How can those in political authority redistribute income; how can foster various schemes for environmental development; how can they manipulate and control the direction of investment, manufacturing, and employment within their country – what in the 1950s and 1960s the French called “indicative planning” through the tax structure; how can they have the financial resources to bestow privileges on some and impose financial hardships on others in pursuit of re-election through the pandering to special groups? How can they do any of these things, as well as many others, if the tax base is reduced by corporations moving out of the government’s immediate jurisdiction and therefore out of the direct control of the taxing power of the state?

This new political campaign against corporate inversion, therefore, is really an assault on a remaining freedom through which private citizens attempt to retain more of the wealth and income they have produced and earned in the market. It is a campaign to keep the American people captive behind a fiscal Berlin Wall over which there is to be no escape.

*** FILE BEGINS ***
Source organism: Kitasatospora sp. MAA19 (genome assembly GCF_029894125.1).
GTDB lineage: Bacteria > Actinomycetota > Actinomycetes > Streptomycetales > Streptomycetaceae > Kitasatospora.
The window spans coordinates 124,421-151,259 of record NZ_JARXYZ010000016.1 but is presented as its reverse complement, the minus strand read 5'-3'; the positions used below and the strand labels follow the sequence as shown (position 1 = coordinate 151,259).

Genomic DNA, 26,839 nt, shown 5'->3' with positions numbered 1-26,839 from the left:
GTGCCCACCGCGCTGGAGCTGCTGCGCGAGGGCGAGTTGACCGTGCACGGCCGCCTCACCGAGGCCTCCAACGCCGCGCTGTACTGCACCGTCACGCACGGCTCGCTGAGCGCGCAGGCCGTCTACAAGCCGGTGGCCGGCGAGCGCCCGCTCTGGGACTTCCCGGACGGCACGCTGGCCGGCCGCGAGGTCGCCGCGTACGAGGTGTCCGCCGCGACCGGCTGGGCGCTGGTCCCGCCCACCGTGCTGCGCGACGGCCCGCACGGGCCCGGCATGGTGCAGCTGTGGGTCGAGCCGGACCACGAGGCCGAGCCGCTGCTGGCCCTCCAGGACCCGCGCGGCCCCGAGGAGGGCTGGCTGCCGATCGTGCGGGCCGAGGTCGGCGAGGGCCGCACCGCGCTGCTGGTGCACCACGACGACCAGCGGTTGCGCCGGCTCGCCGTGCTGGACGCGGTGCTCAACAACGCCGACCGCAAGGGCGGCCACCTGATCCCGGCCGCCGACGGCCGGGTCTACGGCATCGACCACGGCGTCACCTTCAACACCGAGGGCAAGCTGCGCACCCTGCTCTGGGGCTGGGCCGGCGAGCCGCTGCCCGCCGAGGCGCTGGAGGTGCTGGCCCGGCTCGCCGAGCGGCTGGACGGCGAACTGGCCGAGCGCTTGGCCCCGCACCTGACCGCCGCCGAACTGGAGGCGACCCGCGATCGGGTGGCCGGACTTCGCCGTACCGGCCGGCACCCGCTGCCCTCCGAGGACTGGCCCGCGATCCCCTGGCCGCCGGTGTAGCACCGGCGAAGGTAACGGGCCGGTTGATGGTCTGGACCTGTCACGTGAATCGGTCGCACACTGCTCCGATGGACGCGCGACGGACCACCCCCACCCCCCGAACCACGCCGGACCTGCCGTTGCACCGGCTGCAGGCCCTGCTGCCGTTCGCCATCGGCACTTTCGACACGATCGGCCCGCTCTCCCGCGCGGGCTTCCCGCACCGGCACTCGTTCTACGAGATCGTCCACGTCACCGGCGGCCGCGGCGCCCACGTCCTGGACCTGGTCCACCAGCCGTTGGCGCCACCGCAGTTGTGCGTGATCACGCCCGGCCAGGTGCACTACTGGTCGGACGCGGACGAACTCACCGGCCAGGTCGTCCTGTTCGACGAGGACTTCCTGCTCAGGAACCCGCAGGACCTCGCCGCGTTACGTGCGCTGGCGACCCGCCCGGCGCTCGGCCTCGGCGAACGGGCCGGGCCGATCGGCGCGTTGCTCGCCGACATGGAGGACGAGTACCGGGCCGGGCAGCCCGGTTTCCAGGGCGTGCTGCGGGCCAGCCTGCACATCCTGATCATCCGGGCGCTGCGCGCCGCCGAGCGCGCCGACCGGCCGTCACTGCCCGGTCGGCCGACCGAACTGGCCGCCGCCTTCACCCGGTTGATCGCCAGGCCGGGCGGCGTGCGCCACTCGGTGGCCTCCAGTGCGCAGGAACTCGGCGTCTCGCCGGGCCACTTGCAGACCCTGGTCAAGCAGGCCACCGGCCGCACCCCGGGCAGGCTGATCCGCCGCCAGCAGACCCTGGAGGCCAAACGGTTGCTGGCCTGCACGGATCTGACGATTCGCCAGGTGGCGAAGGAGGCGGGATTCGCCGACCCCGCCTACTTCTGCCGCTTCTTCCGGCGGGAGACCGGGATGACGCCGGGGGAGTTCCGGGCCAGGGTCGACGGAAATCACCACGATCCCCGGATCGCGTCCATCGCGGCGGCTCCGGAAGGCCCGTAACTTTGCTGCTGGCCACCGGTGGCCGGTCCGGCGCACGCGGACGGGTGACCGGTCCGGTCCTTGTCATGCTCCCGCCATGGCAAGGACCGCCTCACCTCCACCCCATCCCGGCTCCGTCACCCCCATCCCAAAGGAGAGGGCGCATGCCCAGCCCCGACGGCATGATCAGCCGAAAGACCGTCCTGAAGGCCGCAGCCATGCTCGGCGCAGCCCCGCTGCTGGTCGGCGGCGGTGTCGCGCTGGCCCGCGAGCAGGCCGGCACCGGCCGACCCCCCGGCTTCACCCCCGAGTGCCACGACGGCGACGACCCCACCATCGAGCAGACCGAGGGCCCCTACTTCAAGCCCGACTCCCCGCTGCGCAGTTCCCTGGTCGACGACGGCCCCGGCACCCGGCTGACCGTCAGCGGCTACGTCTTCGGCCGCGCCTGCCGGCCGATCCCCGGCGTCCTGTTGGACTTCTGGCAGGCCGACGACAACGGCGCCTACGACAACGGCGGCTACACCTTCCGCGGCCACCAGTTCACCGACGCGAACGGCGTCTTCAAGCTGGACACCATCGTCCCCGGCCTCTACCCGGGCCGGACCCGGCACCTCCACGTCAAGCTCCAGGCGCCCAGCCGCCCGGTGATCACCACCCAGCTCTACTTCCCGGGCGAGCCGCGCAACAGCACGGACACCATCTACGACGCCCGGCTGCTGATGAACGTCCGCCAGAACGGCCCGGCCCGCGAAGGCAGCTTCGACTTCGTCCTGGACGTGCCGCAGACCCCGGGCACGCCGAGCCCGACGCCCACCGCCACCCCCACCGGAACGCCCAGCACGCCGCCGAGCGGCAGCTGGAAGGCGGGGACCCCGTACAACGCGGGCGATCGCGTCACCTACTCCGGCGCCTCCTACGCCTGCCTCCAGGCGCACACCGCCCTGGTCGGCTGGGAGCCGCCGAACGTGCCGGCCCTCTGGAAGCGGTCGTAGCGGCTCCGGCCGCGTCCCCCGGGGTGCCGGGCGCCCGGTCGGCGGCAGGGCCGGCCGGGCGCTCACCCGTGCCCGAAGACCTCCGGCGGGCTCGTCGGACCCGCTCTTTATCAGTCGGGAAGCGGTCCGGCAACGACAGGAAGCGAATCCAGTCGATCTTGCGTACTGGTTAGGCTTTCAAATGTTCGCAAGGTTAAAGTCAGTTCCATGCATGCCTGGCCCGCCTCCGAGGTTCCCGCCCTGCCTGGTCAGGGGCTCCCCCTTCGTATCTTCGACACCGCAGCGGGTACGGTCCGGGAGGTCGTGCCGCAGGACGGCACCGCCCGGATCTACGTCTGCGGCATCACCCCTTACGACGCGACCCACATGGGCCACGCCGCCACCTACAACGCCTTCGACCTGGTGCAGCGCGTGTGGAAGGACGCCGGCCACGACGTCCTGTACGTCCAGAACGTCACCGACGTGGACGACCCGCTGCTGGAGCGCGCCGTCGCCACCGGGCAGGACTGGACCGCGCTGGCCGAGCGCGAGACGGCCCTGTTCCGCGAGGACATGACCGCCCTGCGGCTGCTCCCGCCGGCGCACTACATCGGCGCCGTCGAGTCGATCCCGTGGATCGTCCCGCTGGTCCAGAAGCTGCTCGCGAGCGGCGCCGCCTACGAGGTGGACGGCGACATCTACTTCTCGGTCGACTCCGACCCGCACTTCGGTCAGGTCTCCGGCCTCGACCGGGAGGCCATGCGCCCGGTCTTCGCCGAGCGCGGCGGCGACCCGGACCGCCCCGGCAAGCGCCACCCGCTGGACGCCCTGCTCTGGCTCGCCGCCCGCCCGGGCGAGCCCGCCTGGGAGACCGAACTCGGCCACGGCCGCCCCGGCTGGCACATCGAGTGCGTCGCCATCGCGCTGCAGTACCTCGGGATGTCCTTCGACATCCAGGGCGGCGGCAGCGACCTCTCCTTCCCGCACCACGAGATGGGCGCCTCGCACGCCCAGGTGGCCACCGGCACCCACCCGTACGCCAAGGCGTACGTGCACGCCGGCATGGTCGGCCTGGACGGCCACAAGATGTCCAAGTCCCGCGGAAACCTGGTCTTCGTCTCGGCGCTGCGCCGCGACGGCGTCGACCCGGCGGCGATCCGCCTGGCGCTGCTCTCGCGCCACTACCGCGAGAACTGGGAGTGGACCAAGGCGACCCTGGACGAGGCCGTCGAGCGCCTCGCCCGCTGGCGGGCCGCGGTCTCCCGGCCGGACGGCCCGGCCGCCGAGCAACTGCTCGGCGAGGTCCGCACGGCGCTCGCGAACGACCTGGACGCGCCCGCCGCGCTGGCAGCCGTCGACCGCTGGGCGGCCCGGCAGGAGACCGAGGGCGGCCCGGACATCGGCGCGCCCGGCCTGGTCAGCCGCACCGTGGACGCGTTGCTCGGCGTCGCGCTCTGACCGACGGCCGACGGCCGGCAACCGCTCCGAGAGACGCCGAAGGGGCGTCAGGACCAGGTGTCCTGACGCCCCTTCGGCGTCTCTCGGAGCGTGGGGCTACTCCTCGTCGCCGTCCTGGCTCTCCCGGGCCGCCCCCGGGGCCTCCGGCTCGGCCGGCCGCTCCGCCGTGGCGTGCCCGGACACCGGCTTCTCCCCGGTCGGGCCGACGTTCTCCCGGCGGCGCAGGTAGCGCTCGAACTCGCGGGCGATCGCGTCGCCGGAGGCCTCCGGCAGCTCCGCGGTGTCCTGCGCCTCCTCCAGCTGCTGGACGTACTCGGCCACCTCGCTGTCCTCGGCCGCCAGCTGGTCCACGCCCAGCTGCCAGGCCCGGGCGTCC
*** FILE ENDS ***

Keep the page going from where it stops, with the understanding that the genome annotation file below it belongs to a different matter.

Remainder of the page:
Richard E. Ralston is Executive Director of Americans for Free Choice in Medicine.

The views expressed above represent those of the author and do not necessarily represent the views of the editors and publishers of Capitalism Magazine. Capitalism Magazine sometimes publishes articles we disagree with because we think the article provides information, or a contrasting point of view, that may be of value to our readers.